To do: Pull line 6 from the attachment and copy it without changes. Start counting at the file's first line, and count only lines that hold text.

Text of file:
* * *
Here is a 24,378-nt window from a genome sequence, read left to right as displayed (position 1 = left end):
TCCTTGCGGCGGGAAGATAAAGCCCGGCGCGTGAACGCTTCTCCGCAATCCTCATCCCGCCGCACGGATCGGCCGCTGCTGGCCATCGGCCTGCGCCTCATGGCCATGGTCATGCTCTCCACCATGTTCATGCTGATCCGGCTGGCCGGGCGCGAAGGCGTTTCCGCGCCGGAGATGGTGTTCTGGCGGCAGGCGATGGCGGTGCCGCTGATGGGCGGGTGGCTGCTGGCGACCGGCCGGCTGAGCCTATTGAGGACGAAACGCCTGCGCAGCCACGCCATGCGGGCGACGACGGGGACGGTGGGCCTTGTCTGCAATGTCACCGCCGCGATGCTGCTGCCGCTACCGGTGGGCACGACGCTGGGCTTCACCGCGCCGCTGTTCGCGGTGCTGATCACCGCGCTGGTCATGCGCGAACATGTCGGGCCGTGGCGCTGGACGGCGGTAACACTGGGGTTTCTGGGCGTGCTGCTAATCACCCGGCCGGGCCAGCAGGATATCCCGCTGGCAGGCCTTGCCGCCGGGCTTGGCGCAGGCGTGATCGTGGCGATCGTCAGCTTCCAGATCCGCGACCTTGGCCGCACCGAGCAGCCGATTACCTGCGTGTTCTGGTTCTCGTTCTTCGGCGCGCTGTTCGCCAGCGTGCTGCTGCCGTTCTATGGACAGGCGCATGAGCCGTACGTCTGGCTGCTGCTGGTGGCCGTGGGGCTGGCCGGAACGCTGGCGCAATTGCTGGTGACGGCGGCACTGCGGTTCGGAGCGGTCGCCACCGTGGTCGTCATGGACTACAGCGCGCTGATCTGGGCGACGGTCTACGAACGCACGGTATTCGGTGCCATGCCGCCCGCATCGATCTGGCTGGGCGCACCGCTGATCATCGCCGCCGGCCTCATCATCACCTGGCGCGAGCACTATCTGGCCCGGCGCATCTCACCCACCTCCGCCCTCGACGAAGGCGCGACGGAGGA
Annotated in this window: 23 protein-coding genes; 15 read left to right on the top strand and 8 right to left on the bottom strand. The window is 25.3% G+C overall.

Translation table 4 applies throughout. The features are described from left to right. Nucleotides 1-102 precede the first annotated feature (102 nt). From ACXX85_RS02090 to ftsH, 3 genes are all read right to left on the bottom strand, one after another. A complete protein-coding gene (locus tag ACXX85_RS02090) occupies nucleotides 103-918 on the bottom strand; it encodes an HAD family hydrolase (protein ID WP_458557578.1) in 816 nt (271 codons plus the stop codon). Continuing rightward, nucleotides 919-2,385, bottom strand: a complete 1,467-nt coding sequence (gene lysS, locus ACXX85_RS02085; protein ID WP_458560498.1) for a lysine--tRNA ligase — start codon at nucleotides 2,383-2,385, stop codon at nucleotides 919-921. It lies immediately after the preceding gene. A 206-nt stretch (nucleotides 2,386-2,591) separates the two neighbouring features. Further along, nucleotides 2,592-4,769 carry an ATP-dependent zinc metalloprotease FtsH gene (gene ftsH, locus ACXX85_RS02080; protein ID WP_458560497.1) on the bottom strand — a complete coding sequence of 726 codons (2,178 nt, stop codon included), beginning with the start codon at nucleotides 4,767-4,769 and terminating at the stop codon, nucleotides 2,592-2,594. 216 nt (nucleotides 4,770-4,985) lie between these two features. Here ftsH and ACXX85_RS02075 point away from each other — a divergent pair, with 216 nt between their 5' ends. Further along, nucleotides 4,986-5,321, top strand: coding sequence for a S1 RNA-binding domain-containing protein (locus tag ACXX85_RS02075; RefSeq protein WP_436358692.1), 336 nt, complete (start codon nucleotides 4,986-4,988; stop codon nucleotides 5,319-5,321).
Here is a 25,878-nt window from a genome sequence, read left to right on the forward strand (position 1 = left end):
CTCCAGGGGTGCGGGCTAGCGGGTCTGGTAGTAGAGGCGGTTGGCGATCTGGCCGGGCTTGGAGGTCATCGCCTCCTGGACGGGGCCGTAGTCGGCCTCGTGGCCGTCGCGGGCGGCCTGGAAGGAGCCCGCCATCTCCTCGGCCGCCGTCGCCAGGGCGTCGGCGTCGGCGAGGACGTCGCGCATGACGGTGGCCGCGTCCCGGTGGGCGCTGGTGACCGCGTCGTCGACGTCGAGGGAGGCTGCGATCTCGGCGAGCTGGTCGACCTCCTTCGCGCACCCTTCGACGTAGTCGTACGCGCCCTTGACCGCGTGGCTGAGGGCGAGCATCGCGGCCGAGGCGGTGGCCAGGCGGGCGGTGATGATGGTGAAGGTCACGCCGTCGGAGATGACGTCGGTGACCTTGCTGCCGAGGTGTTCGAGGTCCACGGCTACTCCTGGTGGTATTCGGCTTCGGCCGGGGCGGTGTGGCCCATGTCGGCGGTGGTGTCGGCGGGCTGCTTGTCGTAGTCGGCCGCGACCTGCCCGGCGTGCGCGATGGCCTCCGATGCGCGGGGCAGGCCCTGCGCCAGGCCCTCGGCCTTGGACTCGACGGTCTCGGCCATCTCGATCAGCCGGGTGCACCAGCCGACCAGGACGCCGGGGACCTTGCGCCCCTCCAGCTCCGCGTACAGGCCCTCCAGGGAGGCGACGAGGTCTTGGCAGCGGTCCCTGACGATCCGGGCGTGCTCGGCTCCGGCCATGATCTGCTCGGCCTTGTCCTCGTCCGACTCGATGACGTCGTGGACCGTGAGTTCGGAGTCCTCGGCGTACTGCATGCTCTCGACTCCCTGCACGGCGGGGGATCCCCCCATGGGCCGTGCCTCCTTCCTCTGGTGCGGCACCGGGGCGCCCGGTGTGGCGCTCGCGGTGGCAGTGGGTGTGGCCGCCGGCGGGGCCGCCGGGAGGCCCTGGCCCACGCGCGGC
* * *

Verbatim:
CTCCAGGGGTGCGGGCTAGCGGGTCTGGTAGTAGAGGCGGTTGGCGATCTGGCCGGGCTTGGAGGTCATCGCCTCCTGGACGGGGCCGTAGTCGGCCTCGTGGCCGTCGCGGGCGGCCTGGAAGGAGCCCGCCATCTCCTCGGCCGCCGTCGCCAGGGCGTCGGCGTCGGCGAGGACGTCGCGCATGACGGTGGCCGCGTCCCGGTGGGCGCTGGTGACCGCGTCGTCGACGTCGAGGGAGGCTGCGATCTCGGCGAGCTGGTCGACCTCCTTCGCGCACCCTTCGACGTAGTCGTACGCGCCCTTGACCGCGTGGCTGAGGGCGAGCATCGCGGCCGAGGCGGTGGCCAGGCGGGCGGTGATGATGGTGAAGGTCACGCCGTCGGAGATGACGTCGGTGACCTTGCTGCCGAGGTGTTCGAGGTCCACGGCTACTCCTGGTGGTATTCGGCTTCGGCCGGGGCGGTGTGGCCCATGTCGGCGGTGGTGTCGGCGGGCTGCTTGTCGTAGTCGGCCGCGACCTGCCCGGCGTGCGCGATGGCCTCCGATGCGCGGGGCAGGCCCTGCGCCAGGCCCTCGGCCTTGGACTCGACGGTCTCGGCCATCTCGATCAGCCGGGTGCACCAGCCGACCAGGACGCCGGGGACCTTGCGCCCCTCCAGCTCCGCGTACAGGCCCTCCAGGGAGGCGACGAGGTCTTGGCAGCGGTCCCTGACGATCCGGGCGTGCTCGGCTCCGGCCATGATCTGCTCGGCCTTGTCCTCGTCCGACTCGATGACGTCGTGGACCGTGAGTTCGGAGTCCTCGGCGTACTGCATGCTCTCGACTCCCTGCACGGCGGGGGATCCCCCCATGGGCCGTGCCTCCTTCCTCTGGTGCGGCACCGGGGCGCCCGGTGTGGCGCTCGCGGTGGCAGTGGGTGTGGCCGCCGGCGGGGCCGCCGGGAGGCCCTGGCCCACGCGCGGC